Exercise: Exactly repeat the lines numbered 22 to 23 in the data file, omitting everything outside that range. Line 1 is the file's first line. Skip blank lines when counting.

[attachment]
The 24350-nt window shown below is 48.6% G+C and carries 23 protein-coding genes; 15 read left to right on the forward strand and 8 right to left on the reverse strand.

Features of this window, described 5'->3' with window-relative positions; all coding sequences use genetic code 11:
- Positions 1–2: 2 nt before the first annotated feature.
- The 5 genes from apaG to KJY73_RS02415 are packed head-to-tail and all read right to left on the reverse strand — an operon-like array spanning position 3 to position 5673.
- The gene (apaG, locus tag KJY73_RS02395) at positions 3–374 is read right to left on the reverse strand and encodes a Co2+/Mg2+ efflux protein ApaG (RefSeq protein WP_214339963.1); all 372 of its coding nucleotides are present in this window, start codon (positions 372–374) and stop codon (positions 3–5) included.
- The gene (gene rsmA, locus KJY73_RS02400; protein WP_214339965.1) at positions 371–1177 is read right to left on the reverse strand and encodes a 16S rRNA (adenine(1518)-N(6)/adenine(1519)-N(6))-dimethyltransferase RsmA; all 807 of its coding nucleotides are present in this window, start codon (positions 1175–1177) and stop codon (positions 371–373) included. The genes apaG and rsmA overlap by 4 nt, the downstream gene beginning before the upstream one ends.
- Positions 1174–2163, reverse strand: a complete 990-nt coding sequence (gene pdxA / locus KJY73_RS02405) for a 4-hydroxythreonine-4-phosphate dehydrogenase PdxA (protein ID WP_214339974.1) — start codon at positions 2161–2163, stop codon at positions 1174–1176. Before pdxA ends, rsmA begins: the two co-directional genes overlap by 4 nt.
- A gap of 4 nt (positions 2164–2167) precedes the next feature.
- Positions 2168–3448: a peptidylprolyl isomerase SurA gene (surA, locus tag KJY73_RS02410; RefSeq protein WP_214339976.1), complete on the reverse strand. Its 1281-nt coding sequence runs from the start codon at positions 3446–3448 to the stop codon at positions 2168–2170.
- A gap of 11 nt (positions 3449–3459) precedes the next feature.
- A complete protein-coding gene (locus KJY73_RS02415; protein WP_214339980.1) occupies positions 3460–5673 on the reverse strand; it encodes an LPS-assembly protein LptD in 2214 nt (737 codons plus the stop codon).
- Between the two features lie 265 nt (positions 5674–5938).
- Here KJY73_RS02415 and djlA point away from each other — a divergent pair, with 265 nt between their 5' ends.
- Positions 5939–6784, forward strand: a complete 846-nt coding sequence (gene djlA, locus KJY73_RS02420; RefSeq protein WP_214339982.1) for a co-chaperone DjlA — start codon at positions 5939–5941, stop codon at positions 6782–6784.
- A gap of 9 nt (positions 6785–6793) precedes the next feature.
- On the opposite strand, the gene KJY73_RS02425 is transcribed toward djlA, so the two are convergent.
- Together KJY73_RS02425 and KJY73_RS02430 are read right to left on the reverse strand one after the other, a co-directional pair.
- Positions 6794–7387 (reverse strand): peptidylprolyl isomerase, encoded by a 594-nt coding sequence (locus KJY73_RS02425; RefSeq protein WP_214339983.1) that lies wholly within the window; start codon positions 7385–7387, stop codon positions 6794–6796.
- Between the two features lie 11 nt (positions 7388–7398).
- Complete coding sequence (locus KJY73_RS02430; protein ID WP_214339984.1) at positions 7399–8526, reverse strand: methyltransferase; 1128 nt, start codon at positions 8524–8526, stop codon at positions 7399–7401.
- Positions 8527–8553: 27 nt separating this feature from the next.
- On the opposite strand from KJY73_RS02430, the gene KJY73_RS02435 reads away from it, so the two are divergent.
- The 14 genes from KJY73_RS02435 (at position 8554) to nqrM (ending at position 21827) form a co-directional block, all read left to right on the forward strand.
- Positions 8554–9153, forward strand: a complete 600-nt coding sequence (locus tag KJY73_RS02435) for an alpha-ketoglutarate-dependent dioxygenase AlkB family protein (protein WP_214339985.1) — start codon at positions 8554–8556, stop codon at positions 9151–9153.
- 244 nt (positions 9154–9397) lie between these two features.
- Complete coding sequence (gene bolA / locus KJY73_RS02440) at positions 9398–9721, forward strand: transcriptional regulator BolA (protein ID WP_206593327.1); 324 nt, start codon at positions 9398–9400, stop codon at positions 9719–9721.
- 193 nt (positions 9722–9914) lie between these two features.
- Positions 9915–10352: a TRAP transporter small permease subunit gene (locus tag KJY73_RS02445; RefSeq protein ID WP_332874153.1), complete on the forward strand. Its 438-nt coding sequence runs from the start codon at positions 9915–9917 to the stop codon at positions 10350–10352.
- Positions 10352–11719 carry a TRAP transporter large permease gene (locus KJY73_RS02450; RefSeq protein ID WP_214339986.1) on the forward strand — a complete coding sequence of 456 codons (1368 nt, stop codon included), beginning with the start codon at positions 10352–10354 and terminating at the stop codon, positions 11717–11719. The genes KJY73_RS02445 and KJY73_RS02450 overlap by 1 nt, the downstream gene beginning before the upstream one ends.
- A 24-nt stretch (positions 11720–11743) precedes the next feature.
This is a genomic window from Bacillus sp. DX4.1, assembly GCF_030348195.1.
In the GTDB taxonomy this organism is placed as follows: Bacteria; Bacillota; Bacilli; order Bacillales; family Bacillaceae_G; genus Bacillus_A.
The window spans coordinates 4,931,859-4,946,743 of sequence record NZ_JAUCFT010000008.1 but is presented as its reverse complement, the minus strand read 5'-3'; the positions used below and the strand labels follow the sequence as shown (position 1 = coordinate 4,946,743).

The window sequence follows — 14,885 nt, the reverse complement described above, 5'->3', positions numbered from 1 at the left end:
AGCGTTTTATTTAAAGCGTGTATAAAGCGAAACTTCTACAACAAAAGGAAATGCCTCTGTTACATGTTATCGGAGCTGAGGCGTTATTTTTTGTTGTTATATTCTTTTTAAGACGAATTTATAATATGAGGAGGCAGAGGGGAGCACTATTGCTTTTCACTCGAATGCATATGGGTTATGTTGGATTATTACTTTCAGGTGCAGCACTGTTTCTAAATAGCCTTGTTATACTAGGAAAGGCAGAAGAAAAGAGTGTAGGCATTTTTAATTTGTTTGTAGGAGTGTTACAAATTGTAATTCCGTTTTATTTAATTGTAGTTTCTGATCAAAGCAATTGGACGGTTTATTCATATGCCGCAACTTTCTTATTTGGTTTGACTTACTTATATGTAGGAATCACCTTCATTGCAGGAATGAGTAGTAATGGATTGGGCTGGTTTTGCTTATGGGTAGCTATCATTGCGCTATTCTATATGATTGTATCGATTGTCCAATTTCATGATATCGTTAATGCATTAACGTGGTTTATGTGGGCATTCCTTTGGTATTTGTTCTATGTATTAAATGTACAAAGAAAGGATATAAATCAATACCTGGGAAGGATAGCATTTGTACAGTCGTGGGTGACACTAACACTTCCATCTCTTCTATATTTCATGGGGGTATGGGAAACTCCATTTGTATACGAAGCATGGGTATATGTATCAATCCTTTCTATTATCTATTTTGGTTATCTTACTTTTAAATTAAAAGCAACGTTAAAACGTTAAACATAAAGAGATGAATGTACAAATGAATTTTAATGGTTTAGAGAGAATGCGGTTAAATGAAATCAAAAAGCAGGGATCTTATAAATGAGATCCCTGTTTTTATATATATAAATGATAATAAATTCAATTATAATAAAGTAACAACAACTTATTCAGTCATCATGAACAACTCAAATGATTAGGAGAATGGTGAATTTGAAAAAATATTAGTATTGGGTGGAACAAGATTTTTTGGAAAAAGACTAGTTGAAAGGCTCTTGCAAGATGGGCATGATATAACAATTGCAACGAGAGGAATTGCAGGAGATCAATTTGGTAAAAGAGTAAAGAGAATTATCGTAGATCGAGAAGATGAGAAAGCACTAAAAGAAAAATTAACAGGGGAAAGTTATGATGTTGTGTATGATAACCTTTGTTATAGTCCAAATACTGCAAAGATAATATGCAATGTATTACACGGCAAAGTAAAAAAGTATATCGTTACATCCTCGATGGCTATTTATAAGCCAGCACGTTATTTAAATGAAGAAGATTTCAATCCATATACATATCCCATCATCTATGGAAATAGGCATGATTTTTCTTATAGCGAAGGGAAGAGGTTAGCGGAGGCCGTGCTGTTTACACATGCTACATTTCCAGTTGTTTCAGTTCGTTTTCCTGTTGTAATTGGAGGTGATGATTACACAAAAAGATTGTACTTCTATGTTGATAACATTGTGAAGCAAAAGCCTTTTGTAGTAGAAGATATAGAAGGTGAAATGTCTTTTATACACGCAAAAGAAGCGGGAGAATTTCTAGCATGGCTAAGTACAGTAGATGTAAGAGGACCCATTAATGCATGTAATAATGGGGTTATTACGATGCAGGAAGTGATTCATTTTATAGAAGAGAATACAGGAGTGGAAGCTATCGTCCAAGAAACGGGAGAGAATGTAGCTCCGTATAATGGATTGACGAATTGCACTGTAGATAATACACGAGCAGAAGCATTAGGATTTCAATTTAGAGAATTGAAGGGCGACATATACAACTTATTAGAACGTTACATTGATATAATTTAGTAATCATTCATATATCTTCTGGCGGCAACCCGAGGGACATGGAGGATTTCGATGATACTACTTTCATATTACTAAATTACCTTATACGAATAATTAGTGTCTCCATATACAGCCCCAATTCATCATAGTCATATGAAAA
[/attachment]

- On the opposite strand from KJY73_RS02430, the gene KJY73_RS02435 reads away from it, so the two are divergent.
- The 14 genes from KJY73_RS02435 (at position 8554) to nqrM (ending at position 21827) form a co-directional block, all read left to right on the forward strand.